“More Americans will die from drugs this year than were killed in the entire Vietnam War,” President Donald Trump said in his address to the nation on border security Tuesday night.
Recent trends in overdose deaths suggest that more people in the U.S. will die from overdoses this year than Americans killed in the Vietnam War. Around 58,000 service members died in the war, while there were about 70,000 overdose deaths in 2017.
Trump cited drug deaths while highlighting problems caused by drugs coming across the southern border. “Our southern border is a pipeline for vast quantities of illegal drugs, including meth, heroin, cocaine and fentanyl,” he said.
The National Archives count 58,220 U.S. military personnel who died in the Vietnam War, according to records gathered in 2008. Another 1,592 were unaccounted for as of October 2018. The Vietnam War memorial wall listed 58,318 names in May 2017, including 16 clergy members and 120 individuals who listed foreign countries as their home.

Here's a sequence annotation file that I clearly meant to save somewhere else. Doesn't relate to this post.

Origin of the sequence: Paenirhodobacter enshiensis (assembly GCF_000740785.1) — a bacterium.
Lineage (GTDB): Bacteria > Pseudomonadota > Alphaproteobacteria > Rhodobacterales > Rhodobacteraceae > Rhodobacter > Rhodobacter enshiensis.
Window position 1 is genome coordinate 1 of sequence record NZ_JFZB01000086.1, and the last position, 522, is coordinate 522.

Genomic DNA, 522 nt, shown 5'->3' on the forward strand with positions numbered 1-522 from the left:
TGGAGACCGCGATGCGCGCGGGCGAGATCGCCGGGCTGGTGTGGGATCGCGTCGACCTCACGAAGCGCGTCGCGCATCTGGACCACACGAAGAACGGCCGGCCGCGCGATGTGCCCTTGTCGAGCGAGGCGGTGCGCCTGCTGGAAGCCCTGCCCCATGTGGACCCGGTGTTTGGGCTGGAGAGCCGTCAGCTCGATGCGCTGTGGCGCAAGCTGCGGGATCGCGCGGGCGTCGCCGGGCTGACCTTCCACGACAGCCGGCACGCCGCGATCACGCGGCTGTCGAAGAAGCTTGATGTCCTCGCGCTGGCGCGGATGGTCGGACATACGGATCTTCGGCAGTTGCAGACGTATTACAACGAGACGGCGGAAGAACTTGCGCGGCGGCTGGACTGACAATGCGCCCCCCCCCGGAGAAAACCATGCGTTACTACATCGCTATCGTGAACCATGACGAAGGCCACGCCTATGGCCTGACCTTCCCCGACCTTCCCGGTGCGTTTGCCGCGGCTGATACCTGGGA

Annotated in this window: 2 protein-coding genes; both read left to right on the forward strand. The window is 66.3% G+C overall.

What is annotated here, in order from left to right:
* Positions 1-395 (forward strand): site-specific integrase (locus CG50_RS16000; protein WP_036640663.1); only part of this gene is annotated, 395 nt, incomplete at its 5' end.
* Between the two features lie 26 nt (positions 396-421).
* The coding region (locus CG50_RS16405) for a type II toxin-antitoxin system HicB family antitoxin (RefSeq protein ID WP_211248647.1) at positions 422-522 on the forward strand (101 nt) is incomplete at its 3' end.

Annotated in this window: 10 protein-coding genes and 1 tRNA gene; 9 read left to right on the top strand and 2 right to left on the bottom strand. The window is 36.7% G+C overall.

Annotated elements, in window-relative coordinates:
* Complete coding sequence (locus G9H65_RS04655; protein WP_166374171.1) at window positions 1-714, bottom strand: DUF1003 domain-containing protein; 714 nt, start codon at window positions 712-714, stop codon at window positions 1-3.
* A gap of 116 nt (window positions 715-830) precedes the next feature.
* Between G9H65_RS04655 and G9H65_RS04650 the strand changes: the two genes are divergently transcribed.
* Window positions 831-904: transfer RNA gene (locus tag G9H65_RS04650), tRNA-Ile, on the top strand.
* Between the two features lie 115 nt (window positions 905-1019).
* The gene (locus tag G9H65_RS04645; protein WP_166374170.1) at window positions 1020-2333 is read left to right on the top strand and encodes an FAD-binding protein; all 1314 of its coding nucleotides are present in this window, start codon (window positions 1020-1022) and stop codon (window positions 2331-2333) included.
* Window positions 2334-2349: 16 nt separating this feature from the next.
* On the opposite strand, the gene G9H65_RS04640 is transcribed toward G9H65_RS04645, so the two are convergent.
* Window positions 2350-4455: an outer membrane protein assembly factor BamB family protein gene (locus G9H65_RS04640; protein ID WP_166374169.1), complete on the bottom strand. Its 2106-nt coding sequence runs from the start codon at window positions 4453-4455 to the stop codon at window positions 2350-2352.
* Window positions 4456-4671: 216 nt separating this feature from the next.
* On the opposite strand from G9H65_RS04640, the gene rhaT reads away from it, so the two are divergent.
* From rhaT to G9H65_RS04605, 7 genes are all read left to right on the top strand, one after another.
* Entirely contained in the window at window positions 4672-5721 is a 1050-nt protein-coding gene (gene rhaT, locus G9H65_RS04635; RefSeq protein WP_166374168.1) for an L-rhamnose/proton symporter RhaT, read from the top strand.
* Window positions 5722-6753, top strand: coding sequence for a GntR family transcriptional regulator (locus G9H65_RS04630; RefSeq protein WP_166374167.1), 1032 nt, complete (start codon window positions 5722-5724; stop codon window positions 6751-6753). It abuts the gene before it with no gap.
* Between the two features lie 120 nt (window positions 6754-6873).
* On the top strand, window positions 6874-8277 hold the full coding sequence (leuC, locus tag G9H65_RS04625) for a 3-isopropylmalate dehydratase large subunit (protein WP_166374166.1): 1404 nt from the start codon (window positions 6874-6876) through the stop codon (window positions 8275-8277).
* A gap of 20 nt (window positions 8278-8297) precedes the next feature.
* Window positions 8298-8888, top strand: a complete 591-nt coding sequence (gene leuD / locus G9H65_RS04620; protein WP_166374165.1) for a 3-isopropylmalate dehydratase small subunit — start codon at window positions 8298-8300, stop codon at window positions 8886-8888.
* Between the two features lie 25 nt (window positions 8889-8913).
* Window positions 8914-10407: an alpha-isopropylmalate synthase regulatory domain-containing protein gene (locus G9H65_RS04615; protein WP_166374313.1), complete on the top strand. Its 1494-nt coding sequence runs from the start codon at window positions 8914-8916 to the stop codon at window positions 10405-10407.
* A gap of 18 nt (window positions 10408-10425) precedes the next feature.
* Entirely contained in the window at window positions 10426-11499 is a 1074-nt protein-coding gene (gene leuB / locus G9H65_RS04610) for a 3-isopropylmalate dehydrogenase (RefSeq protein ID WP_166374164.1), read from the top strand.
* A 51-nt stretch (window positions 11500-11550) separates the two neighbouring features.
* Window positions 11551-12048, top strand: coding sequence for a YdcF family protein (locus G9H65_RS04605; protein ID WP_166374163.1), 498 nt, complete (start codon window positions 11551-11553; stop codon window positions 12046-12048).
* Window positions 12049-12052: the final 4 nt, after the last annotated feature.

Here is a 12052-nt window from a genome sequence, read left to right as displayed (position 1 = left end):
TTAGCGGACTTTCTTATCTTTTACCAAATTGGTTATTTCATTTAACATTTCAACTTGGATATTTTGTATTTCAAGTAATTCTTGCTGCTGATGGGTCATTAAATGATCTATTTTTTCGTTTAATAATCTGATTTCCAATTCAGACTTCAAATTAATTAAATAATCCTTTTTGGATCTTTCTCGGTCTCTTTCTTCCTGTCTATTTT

Centers for Disease Control and Prevention (CDC) data on overdose deaths show that more people in the U.S. died annually from drug overdoses in the last few years than during the entire Vietnam War.
There were a record 70,237 overdose deaths in 2017, the most recent year for which official statistics are available. About 68 percent of those deaths involved opioids. In 2016, 63,632 died from drug overdoses, while there were 52,404 overdose deaths in 2015 and 47,055 in 2014.
If the number of overdose deaths persist, more people in the U.S. will die from overdose deaths this year than Americans who died in the Vietnam War. More people have died from drug overdoses in recent years than people who died in peak years for car crash deaths in 1972, HIV deaths in 1995 and gun deaths in 1993, according to The New York Times.
Provisional CDC data suggests that there might be a slight downturn in the number of overdose deaths, but the most recent one-year figures still surpassed Vietnam War fatalities. It predicted 70,580 overdose deaths for the 12-month period ending in May 2018, but had 67,616 reported deaths reported for that period.
“The seemingly relentless trend of rising overdose deaths seems to be finally bending in the right direction,” Health and Human Services Secretary Alex Azar said of the preliminary data at a health care conference in October, Politico reported. “We are so far from the end of the epidemic, but we are perhaps at the end of the beginning.”
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